The Old Man and the Medal by Ferdinand OyonoFerdinand Oyonos The Old Man and the Medal, first published as Le Vieux Nègre et La Médaille in 1956, is one of the best of the African novels dealing with the clash of cultures during the era of European colonial rule in Africa. The protagonist is Meka, a village elder, who has always been a good colonial subject. When he is summoned to receive a medal at a ceremonial presentation, his ideas begin to change. Meka, his wife, and other villagers are well-drawn characters. The English translation reads very well, and preserves the elegant vocabulary and sentence structure of the original French. The novel is an indictment of colonialism, but with a subtle and often humorous approach. The Old Man and the Medal was among the first African novels I encountered, but it is also a book that I have enjoyed re-reading as I have learned more about Africa.
The Old Man and the Sea Summary and Analysis of pages 1-18
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There is an old fisherman in Cuba called Santiago , who has gone eighty-four days without a catch. He is "thin and gaunt with deep wrinkles in the back of his neck But none of these scars were fresh.
how can i control myself
Ferdinand L. Oyono: The Old man and the Medal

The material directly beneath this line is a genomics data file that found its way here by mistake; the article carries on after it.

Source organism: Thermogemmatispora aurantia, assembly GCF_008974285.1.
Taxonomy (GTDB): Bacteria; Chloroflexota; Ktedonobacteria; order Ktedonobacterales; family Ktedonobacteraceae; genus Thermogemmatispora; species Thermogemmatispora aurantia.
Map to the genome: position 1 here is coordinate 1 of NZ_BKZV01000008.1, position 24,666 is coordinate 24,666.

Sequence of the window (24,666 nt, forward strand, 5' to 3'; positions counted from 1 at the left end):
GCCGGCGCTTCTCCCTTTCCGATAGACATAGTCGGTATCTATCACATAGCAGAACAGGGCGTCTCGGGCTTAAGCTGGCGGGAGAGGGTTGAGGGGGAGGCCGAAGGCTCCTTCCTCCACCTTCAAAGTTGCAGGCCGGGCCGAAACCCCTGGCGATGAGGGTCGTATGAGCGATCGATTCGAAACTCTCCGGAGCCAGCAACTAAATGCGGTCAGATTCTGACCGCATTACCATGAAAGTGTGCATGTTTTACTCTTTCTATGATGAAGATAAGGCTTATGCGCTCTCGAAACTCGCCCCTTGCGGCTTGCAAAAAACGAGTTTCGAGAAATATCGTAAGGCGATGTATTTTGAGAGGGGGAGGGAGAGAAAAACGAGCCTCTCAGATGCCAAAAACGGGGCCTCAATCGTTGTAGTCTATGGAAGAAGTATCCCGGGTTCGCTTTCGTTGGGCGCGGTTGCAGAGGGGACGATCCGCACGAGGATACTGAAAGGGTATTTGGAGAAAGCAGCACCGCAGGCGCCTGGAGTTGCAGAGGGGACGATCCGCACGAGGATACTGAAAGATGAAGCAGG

Posted in Great Literature Tags: African literature , African writer , Cameroonian literature , Cameroonian writer , Ferdinand Oyono , Houseboy , Le vieu negre et la medaille , the old man and the medal , Une vie de boy. Like Like.
Sign up for LibraryThing to find out whether you'll like this book. Although I enjoyed this brief intensely satirical novel, I didn't feel it had the force of the later work. Meka, the old man of the title is, for no apparent reason except that he "gave" his ancestral land to the local church and had two of his sons killed in the French army during World War II, told that he is to receive a medal from the chief white man in Cameroon. At first he is quite proud of this, and his fellow villagers and relatives from nearby villages converge on his home for the expected celebration. Although he does receive the medal, and hears a lot of hypocritical talk from the French colonialists, subsequent events change his mind about "the whites.